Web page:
The absence of oral argument in attorney discipline matters in Manhattan and Brooklyn came under scrutiny yesterday at a panel discussion on the differences in the imposition of lawyer discipline among the four Appellate Division departments.
Over the course of the 90-minute discussion at the New York State Bar Association’s annual meeting at the Hilton New York, the panelists also touched on the lack of uniformity in the definitions of sanctions, the role of regional culture, the place of diversionary programs for attorneys addicted to drugs and alcohol and whether diversion should include mental illness.
On yesterday’s panel at the New York State Bar’s annual meeting at the Hilton New York are, from left, Presiding Justice Luis Gonzalez, First Department; Justice Mark Dillon, Second Department; Presiding Justice Karen Peters, Third Department; Anthony Gigliotti, principal counsel, Grievance Committee, Fifth Judicial District, Fourth Department; and professor Roy Simon of Hofstra Law. NYLJ/Rick Kopstein
On the topic of oral arguments, Presiding Justice Karen Peters of the Appellate Division, Third Department (See Profile), said, “I love seeing the people and hearing the people. The more they speak, the more I learn and that affects my decision.”
Likewise, Anthony Gigliotti, principal counsel for the Attorney Grievance Committee in the Fifth Judicial District, Fourth Department, said he has seen cases where oral arguments “change the entire complexion of what you perceive is going on.”
But Justice Mark Dillon (See Profile), who sits in the Second Department, which has the largest caseloads of the four, said oral arguments would “throw a monkey wrench” in the court’s handling of other matters. The public, however, would be “proud” to know the level of discussion about the cases behind closed doors, he said.
Responding to an audience question about the court’s willingness to entertain oral argument on “relatively minor commercial cases,” but not disciplinary matters where a lawyer’s livelihood could hang in the balance, Dillon said, “My colleagues indicated disciplinary cases where oral arguments made a difference. I’m not taking issue with that. I would take issue that, despite oral arguments, we’re not fully versed” on the law and facts of the case.
Likewise, First Department Presiding Justice Luis Gonzalez (See Profile) said the department’s use of a hearing panel consisting of attorneys and lay individuals already provided a “layer of protection” to attorneys facing discipline after a referee hears the case.
Panelist Roy Simon, a professor at the Maurice A. Deane School of Law at Hofstra University, said he was “uncomfortable with an all or nothing approach” as far as oral arguments and suggested their “discretionary” use.
Gonzalez later said he would introduce the idea of “discretionary oral arguments” to First Department judges. He noted that disciplinary cases foster the “most spirited discussions” among his colleagues.
In the course of the discussion, Peters called for more uniformity among the departments on describing sanctions.
For example, she noted the Third Department has “letters of education” and “letters of caution” yet “not every department has the same thing.”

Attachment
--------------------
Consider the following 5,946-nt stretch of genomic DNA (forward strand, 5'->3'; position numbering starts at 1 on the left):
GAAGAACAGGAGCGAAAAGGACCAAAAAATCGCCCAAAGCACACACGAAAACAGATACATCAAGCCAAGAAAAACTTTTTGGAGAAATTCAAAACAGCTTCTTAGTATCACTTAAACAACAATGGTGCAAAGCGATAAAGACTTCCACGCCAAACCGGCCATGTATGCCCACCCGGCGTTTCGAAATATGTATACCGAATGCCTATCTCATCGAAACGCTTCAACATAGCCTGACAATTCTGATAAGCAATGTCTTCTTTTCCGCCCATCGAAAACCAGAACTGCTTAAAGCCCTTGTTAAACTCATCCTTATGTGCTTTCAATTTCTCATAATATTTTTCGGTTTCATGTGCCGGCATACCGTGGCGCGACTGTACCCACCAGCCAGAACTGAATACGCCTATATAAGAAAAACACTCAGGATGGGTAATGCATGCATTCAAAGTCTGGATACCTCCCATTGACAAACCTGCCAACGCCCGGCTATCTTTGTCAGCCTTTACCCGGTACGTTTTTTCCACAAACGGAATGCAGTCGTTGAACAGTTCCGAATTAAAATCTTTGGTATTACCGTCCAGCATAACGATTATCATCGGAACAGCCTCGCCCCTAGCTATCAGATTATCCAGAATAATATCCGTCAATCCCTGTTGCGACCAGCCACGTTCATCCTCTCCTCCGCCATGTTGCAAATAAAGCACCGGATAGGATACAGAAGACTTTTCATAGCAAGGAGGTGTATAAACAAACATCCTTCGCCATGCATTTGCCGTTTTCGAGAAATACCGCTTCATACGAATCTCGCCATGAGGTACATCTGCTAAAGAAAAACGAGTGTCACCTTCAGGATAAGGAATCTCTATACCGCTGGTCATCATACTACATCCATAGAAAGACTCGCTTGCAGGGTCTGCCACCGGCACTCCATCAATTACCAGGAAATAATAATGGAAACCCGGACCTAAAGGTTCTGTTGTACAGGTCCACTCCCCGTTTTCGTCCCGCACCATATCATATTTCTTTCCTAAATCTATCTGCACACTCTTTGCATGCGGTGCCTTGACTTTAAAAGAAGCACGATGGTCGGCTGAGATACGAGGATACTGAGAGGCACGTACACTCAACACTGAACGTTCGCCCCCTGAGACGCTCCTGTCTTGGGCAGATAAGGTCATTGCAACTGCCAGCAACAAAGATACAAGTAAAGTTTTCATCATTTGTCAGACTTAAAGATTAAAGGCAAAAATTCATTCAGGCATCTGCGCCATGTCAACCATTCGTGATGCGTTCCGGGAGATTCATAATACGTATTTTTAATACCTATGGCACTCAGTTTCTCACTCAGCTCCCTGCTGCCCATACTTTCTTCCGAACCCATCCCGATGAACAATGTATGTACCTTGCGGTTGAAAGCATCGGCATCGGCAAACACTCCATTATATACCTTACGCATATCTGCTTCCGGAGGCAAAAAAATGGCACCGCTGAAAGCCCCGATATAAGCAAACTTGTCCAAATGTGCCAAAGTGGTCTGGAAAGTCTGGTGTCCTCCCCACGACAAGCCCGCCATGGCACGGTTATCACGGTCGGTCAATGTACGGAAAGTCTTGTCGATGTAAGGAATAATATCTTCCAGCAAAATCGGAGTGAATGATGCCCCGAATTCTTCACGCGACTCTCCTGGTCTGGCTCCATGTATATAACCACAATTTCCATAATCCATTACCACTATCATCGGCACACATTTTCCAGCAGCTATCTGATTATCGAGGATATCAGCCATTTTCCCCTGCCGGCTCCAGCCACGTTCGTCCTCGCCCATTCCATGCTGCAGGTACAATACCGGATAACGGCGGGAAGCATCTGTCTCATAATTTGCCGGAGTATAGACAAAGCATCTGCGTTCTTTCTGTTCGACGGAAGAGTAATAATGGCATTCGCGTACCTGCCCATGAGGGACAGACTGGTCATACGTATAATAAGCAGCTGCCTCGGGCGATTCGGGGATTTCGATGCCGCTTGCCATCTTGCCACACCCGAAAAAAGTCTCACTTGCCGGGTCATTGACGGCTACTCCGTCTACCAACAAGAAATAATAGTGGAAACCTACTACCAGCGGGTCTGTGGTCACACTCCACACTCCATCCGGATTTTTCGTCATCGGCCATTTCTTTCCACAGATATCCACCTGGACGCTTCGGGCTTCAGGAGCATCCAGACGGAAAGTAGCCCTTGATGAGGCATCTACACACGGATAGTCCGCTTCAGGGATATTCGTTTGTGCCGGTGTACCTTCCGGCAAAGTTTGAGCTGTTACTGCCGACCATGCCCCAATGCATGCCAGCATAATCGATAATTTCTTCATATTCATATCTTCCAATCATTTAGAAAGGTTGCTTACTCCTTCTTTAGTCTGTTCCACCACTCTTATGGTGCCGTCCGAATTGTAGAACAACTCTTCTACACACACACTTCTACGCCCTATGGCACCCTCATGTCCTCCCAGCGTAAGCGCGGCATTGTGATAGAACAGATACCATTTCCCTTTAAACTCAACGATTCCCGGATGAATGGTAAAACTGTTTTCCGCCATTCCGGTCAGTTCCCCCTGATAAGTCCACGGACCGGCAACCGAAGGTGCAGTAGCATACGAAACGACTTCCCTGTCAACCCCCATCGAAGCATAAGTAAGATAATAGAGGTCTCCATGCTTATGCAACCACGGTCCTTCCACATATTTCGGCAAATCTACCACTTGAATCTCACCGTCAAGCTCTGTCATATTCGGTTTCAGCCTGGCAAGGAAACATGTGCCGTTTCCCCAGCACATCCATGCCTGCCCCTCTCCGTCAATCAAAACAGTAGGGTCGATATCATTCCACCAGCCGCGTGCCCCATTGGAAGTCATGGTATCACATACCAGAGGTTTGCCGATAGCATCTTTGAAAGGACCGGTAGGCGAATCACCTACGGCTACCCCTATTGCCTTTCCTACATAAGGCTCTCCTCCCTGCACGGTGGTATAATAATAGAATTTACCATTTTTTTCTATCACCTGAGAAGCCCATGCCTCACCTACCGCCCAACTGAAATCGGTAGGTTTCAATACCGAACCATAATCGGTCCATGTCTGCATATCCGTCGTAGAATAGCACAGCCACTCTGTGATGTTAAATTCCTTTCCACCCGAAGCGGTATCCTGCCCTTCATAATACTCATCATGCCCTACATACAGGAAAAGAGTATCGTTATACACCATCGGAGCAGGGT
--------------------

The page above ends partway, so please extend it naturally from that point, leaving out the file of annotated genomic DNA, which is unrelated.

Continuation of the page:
“From my point of view, if we have something called a letter of caution or education or admonishment, it should be defined the same way so wherever you’re practicing law and somehow you find out somebody’s admonished or cautioned, at least you would know what it was,” she said.
Gonzalez noted that the First Department recently adopted the use of a “dismissal with guidance” as a disposition in a disciplinary action. Imposed without any disciplinary implications for the respondent, the disposition would be one step above outright dismissal of a complaint and below an admonition.
Diversionary programs, reserved for attorneys facing disciplinary action who were also coping with drug and alcohol abuse, are in place in the Second, Third and Fourth departments. In some cases, investigations or proceedings are stayed pending treatment.
No formal diversion program is used in the First Department. Gonzalez said in an interview that the First Department had disciplinary rules in place pertaining to attorneys with addictions but that he would propose diversionary programs “for the sake of uniformity” with other departments.
Peters noted there was a “move afoot to expand diversion to include mental illness” in Third Department disciplinary matters.
Likewise, Dillon recalled a case where an attorney facing discipline asked that the case be diverted owing to mental health issues. The Second Department had to deny the application because the department’s rules pertained only to drug and alcohol abuse, he said.
Dillon later noted that “it might be wise for us to discuss the issue at the Second Department if we should change our rule and look into perhaps expanding” diversion to include mental health matters.
At one point the panelists addressed the question of whether regional culture played a role in attorney discipline.
Gonzalez acknowledged “there’s a culture that may dictate as to what we consider the proper rules.” Nevertheless, “everyone in my view that goes through the process has procedural and substantive due process. If you really take a good look, the results are usually similar,” he said.
Each department can fashion its own rules on attorney discipline, J. Richard Supple, Jr., of Hinshaw & Culbertson, who moderated the panel, said in an interview after the event.
Supple said it was “uncertain” if yesterday’s discussion would result in concrete changes but said he thought there was now “some heightened sensitivity to try to move where one department’s rules are more like another’s.”
The benefit of these kinds of discussions, he said, is that “every participant has information they didn’t have before” and know “how other smart well-intentioned folks do what they do.”
@|Andrew Keshner can be contacted at email@example.com.